Tony Kelly (footballer, born 1966)

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Tony Kelly
Personal information
Full nameNyrere Anthony Okpara Kelly [1]
Date of birth (1966-02-14) 14 February 1966 (age 54) [1]
Place of birth Coventry, England [1]
Position(s) Winger
Youth career
1980–1982 Bristol City
Senior career*
1982–1983 Bristol City 6 (1)
1983 Nuneaton Borough
1983–1985 Stratford Town
1985–1986 Dulwich Hamlet
1987 Corinthian-Casuals
1987–1988 Cheshunt
1988 Enfield Town
1988–1990 St Albans City
1989Gimonäs CK (loan)
1990–1993 Stoke City 58 (5)
1991–1992Hull City (loan) 6 (1)
1992–1993Cardiff City (loan) 5 (1)
1993–1995 Bury 56 (10)
1995–1997 Leyton Orient 44 (4)
1996Colchester United (loan) 3 (0)
1997 Falkirk 1 (0)
1997–1998 St Albans City
1998–1999 Harlow Town
* Senior club appearances and goals counted for the domestic league only

Nyrere Anthony Okpara "Tony" Kelly (born 14 February 1966) is an English former footballer who played as a winger. [1]


Kelly began his career with Bristol City but after failing to establish himself in the first team he entered non-league football. He played for Nuneaton Borough, Stratford Town, Dulwich Hamlet, Corinthian-Casuals, Cheshunt, Enfield Town, Gimonäs CK (Sweden) and St Albans City.

He joined Stoke City in January 1990 and at the Victoria Ground Kelly was never a regular but did play in the 1992 Football League Trophy Final victory over Stockport County. After loan spells at Hull City and Cardiff City he signed permanently with Bury and later played with Leyton Orient, Colchester United, Falkirk and made a return to St Albans City before ending his career at Harlow Town. Throughout his career Kelly struggled with a gambling addiction and ran up debts of over £300,000.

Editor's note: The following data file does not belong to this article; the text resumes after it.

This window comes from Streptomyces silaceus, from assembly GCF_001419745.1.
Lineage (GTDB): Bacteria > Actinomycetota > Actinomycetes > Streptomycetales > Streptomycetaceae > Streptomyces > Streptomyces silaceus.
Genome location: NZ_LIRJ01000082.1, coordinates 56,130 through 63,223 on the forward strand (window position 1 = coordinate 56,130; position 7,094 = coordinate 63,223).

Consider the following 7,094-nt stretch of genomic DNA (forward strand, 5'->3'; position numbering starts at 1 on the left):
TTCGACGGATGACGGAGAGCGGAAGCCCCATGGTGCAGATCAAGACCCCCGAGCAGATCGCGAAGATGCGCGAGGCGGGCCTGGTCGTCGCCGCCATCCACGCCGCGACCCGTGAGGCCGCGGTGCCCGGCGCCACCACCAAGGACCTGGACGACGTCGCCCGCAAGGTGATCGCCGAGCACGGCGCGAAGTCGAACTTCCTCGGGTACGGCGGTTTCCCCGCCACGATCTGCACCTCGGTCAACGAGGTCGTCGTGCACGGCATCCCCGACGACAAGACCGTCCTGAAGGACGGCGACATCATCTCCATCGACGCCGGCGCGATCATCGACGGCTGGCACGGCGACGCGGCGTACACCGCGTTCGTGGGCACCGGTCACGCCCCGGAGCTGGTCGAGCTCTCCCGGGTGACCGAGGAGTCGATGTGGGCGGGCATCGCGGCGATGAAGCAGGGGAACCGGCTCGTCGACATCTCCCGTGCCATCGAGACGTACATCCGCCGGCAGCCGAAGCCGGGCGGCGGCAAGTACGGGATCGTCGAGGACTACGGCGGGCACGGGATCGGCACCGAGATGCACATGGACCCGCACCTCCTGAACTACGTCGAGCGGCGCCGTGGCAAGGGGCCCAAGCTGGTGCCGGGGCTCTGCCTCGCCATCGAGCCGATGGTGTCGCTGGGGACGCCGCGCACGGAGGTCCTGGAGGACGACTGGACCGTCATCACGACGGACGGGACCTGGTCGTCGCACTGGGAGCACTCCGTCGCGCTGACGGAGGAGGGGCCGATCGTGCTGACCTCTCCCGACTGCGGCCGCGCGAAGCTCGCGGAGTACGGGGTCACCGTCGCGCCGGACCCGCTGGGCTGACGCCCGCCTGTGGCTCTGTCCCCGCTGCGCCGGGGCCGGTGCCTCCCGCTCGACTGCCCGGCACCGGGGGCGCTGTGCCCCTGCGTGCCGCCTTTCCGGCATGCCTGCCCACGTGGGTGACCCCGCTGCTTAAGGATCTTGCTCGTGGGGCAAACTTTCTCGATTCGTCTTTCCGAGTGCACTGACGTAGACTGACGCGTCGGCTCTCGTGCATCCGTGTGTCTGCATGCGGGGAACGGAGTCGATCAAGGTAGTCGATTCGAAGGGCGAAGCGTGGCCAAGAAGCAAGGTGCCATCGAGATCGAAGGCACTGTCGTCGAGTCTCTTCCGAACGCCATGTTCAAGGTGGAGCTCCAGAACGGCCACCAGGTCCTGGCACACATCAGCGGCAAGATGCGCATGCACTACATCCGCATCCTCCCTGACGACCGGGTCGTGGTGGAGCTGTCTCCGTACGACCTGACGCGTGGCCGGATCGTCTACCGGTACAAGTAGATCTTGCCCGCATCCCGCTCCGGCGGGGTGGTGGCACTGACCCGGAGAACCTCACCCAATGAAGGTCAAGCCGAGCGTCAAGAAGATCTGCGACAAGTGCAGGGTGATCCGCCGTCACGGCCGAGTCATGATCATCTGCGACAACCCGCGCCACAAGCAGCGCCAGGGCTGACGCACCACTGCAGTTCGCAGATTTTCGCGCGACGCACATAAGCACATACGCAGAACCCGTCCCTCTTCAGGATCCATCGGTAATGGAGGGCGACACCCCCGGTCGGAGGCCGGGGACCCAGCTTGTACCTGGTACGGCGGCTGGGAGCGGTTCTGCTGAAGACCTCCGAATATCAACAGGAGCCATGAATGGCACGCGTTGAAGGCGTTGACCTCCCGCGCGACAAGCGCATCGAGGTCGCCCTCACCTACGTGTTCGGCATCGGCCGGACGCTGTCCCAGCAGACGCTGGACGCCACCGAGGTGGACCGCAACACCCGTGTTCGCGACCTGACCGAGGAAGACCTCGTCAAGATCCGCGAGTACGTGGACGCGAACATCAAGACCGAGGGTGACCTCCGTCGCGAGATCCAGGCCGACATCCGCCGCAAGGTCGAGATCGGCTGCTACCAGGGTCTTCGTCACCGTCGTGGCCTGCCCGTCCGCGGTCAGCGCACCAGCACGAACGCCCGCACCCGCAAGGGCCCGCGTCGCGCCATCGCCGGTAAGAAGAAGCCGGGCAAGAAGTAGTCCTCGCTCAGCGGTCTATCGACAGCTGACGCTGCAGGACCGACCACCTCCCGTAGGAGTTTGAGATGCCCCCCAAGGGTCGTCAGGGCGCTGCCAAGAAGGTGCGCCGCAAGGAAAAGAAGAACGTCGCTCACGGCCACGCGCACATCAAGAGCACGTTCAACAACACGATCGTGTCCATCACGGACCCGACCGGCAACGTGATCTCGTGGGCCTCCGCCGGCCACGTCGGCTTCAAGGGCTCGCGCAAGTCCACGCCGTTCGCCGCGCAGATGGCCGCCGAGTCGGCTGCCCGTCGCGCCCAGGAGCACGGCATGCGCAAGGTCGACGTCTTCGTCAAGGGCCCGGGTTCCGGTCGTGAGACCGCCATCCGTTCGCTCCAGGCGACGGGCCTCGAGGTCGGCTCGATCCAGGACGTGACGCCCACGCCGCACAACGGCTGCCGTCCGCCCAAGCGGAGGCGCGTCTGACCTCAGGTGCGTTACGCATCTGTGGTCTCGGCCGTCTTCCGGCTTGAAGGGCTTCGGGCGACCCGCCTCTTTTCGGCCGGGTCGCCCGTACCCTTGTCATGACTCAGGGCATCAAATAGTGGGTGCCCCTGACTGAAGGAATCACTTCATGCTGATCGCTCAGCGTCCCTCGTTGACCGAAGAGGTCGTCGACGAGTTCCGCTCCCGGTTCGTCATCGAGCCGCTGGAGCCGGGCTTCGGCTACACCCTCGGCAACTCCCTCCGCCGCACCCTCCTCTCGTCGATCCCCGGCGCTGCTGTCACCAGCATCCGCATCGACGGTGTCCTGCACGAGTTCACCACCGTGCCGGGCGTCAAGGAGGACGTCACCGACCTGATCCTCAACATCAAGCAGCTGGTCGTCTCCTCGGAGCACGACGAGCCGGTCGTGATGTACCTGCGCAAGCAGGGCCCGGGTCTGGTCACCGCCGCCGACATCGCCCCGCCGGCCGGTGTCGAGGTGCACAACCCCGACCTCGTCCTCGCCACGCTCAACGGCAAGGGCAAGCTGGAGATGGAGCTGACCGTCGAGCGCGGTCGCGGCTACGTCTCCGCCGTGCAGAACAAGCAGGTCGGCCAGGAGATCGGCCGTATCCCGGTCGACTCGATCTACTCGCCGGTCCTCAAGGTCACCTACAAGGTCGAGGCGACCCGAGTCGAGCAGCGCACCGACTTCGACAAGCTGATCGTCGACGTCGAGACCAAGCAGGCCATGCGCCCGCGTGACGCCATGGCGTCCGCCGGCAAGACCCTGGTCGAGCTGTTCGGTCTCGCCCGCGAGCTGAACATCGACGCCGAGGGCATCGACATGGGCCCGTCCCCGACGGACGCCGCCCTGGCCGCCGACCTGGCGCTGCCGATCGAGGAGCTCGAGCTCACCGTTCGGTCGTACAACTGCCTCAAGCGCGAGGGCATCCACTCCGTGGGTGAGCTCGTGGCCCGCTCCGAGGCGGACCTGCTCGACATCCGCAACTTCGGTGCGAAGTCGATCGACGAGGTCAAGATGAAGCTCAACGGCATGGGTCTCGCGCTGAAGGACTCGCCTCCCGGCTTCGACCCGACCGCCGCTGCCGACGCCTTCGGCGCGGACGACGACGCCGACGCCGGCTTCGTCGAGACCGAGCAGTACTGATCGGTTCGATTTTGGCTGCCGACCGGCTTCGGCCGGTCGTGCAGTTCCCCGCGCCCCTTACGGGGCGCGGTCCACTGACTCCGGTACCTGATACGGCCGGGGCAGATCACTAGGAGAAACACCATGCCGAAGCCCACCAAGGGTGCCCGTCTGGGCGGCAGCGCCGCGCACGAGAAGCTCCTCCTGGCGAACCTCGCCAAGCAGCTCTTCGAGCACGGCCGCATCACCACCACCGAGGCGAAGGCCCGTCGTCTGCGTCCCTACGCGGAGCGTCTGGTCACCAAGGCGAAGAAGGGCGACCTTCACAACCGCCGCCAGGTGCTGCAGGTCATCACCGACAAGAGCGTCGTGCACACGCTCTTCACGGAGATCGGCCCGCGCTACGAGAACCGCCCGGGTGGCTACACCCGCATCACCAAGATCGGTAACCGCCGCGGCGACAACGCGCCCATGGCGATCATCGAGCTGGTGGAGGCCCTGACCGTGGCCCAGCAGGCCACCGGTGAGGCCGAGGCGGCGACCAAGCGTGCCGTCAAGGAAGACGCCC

Early career

Kelly was born in Coventry and was one of seven children including his twin brother Mel. [2] They both went to the same school in the Tile Hill area of the city before they moved to Coundon on the other side of the city. After playing football with the school team Kelly and his brother joined a Sunday League side, Coundon Cockerels managed by a Scotsman, Dave McLeod. [2] Two of his other brothers were also involved with football, Abby who played in non-league and Errington who made it as a professional. [2] He moved to Woodlands Secondary School and his PE teacher recommended him to play for the Coventry schoolboys. [2] At high school Kelly had to deal with racist abuse and often got into fights. Kelly became friends with boxer Errol Christie which made going to nightclubs easier. [2]